Clemson and Washington State University Everett formed Cougars and Tigers Together (CATTs) as a joint initiative. Clemson students traveled to Washington in the fall and toured Boeing and other advanced manufacturing companies. The two groups, which include engineering, business, marketing and communications students, are working together to design autonomous cabin disinfection systems for airplanes. WSU Everett students will travel to Clemson this spring, and the team will present a final report to Boeing.

 

[Clemson and Washington State University Everett], which include engineering, business, marketing and communications students, are working together to design autonomous cabin disinfection systems for airplanes.

 

Boeing, which is providing financial support to each school to fund student travel and project expenses, is a large employer of Clemson and WSU Everett graduates.

“Providing students with opportunities to address real-world challenges through experiential learning is at the core of a Clemson education,” said Clemson provost Bob Jones. “The knowledge and experience these students will gain from the ability to directly interface with Boeing highlight the benefits of industry partnerships in higher education.”

 

 

180 mph, Zero Driver

 

Clemson students engineer first-ever high-speed autonomous Indy race car

 

Engineering a driverless vehicle is hard enough. Designing it to exceed 180 mph and race alongside nine identical cars safely is nearly impossible. That’s exactly what 40 Clemson students, 38 partners and an army of visionary innovators did to put on the world’s first high-speed autonomous vehicle race. Clemson’s project represents one of the most advanced self-driving challenges ever attempted and one of the first university-designed vehicles to go into commercial production.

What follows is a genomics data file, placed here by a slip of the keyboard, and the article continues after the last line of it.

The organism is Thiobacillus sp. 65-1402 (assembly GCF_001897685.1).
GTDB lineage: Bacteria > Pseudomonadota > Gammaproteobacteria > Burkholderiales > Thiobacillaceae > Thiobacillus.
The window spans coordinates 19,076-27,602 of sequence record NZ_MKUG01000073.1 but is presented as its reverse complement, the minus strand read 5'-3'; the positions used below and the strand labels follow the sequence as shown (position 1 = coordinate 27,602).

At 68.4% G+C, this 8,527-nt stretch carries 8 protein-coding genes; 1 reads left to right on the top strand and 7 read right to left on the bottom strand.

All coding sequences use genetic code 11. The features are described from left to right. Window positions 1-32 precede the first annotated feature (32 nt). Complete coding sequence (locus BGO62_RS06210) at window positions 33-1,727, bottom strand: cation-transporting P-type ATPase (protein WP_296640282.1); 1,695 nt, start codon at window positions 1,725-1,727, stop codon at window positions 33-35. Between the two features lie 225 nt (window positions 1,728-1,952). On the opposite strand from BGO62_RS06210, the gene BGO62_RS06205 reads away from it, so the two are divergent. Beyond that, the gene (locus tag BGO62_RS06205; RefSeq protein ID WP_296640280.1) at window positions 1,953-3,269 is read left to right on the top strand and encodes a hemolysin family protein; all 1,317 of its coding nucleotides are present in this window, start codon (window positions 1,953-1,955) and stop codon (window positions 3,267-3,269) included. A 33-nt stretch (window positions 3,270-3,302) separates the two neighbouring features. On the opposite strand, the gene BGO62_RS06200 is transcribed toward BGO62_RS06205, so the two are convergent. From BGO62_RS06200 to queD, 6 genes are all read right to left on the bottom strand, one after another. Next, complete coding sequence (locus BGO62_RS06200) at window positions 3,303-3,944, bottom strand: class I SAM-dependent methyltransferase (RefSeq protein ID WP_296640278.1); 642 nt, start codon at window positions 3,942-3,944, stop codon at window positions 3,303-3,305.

Self-driving technology is transforming the mobility industry. Companies pour millions into R&D efforts, hire specialized engineers and log millions of road miles in the race for advanced capabilities and untapped business opportunities. Driverless motorsports push the limits, achieving unprecedented speed, synchronicity, reliability and redundancy. These “edge cases” can save lives through safer and smarter cars.

This daunting challenge demanded world-class automotive expertise, facilities and resources to pull it off in just 18 months. Now in its 14th year, Clemson’s Deep Orange program pairs automotive engineering graduate students with equipment manufacturers to develop targeted prototypes. The process starts with a carefully crafted grand challenge, followed by curating an appropriately skilled student team, defining project scope and design parameters, assembling an ecosystem of industry partners, and hitting milestones for engineering, fabrication and validation.

Students not only developed complicated autonomous systems but also engineered novel hardware and advanced propulsion packages, integrated first-ever race control procedures, and fit everything into a tightly constrained aerodynamic package.

At 180 mph, Clemson’s race car covers the length of a football field in 1.2 seconds. The sensor suite — including six cameras, four radars, three long-distance LiDARs and two high-precision GPSes — can fill a 1TB hard drive in 20 minutes. For scale, the Hubble Space Telescope generates 10TB of data per year.

In March 2021, students tested their designs during a visit to the Indianapolis Motor Speedway. In May, they unveiled their finished self-driving race car at the Indy 500. And in October, the team celebrated as 10 identical copies of their design sped around the 2.5-mile oval track.

“We say it all the time, but the ideal outcome of Deep Orange is highly capable students,” said Chris Paredis, BMW Endowed Chair in Automotive Systems Integration and Deep Orange program director. “This was an incredibly challenging project, but if our experience tells us anything, it’s that these learning experiences have a tremendous impact on their success after they leave Clemson.”